While I tend to gravitate toward wooden toys over plastic, I really love this brand. Green Toys use all recycled, BPA-free plastic, are surprisingly well made still, and are super affordable! We have too many of of these, but both Ava and I really like them. We have the boat, airplane, fire truck, dump truck, car carrier and tea set all of which are played with often, and I would highly recommend any of them.
My daughter doesn’t really like to play with your typical flash cards (other than just dumping them out and putting them back over and over and over… and over…) but THESE! She will sit and name them and answer questions about them (their colors, textures, size, etc.).
There are four things that I think set these flash cards apart from most others: 1) they’re REAL pictures, not cartoons or drawings 2) they are very sturdy cardboard so they hold up when your toddler decides to play hopscotch on them 3) they have different textures on every single one for baby to feel making each one quite interesting and 4) the back of each card has ideas on how to use them, questions to ask, etc. for multiple age groups.
These puzzles are hands down some of the best educational toys we’ve purchased. They’ve directly contributed to Ava’s ability to identify her colors and most of her numbers and letters. And she truly enjoys playing with them!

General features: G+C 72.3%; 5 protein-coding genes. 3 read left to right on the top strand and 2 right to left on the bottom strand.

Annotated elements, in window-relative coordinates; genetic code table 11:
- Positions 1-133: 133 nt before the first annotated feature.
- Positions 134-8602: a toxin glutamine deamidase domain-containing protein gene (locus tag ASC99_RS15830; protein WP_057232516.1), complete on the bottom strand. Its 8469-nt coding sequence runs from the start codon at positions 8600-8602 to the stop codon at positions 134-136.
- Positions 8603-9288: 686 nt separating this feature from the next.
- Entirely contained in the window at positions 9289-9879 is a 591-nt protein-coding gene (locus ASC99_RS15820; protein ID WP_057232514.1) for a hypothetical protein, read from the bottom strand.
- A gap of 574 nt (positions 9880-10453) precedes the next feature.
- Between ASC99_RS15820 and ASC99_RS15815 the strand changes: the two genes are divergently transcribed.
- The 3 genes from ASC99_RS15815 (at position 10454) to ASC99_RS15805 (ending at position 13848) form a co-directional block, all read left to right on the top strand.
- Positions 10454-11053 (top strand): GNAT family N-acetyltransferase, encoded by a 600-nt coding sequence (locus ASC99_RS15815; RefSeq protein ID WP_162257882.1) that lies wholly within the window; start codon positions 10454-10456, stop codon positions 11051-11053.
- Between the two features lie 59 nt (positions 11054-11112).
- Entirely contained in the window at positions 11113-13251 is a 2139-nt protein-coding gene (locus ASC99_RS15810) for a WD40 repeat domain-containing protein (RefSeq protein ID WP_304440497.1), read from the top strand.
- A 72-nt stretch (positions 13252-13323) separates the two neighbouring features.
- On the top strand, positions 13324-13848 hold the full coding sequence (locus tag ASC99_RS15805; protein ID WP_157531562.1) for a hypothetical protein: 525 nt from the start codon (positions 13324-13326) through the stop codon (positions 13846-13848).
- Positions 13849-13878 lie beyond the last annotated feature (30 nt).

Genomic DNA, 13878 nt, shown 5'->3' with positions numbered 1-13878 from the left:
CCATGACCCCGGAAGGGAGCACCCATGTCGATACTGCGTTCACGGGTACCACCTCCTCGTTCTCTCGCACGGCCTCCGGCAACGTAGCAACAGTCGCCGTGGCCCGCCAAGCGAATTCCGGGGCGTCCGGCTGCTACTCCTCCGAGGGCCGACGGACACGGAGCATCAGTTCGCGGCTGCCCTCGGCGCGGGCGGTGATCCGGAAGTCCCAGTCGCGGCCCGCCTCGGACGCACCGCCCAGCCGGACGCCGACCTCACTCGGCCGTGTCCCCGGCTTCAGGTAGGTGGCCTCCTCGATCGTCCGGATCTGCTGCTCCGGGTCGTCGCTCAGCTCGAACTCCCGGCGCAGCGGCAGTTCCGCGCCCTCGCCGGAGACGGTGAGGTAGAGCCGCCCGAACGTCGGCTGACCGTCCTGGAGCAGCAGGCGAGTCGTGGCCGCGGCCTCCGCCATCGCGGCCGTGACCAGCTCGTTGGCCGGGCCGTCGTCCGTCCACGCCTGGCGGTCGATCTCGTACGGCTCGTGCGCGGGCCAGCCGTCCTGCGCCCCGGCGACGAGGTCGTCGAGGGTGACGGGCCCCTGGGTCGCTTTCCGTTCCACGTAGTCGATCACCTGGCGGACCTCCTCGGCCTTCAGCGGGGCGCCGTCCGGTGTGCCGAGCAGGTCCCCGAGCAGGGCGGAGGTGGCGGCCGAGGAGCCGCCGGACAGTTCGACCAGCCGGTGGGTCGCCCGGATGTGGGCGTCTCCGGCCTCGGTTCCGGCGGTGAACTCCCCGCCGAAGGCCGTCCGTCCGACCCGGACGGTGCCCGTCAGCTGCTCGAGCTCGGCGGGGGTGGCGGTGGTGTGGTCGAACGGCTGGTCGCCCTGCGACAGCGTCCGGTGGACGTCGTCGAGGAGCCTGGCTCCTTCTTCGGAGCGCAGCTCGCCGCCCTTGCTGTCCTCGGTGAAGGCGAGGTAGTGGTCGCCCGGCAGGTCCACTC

Also, consider getting this genius puzzle rack invention that keeps your puzzles nice and organized!
When I chose this toy I was looking for some play food that wasn’t plastic, looked at least somewhat like the real thing, and didn’t have 50 pieces that would just end up dumped all over the playroom. This one was an excellent option. My daughter loves cutting the fruit and of course cooking it. Yes, we eat fruit stew on the regular. Don’t knock it till you try it.
A classic building toy great for little hands that aren’t quite be ready for MagnaTiles, Legos or train tracks yet. These are great for helping baby develop creativity, fine motor skills, perseverance and resiliency. Plus, these types of toys generally seem to be fun for mom and dad to get on the floor with baby and play, too!
Books, of course, are always a great gift idea. Here are some of our favorites for this age range:
What am I Feeling?– Helps children name their feelings and teaches them that it’s okay to feel different ways, but our feelings don’t have to control us.
Head to Toe– A fun interactive book that teaches body parts and gets kids moving (clapping like a seal, stomping like a rhino, etc.)
Thank You God, for Mommy– Such a sweet book about the love and care of a mommy (or a daddy in the daddy version), and thanking God for her.
The Wonderful Things You Will Be– Another really sweet book that speaks life into your children by encouraging kindness, inventiveness and individuality.
11) Activity Cube
This one isn’t under $25, but it’s a great toy so I had to include it. From bead mazes, to letters, to zig zag puzzles and doors, this entertainment center is perfect for developing baby’s fine motor skills as well as different cognitive skills.
Gifts for Other Ages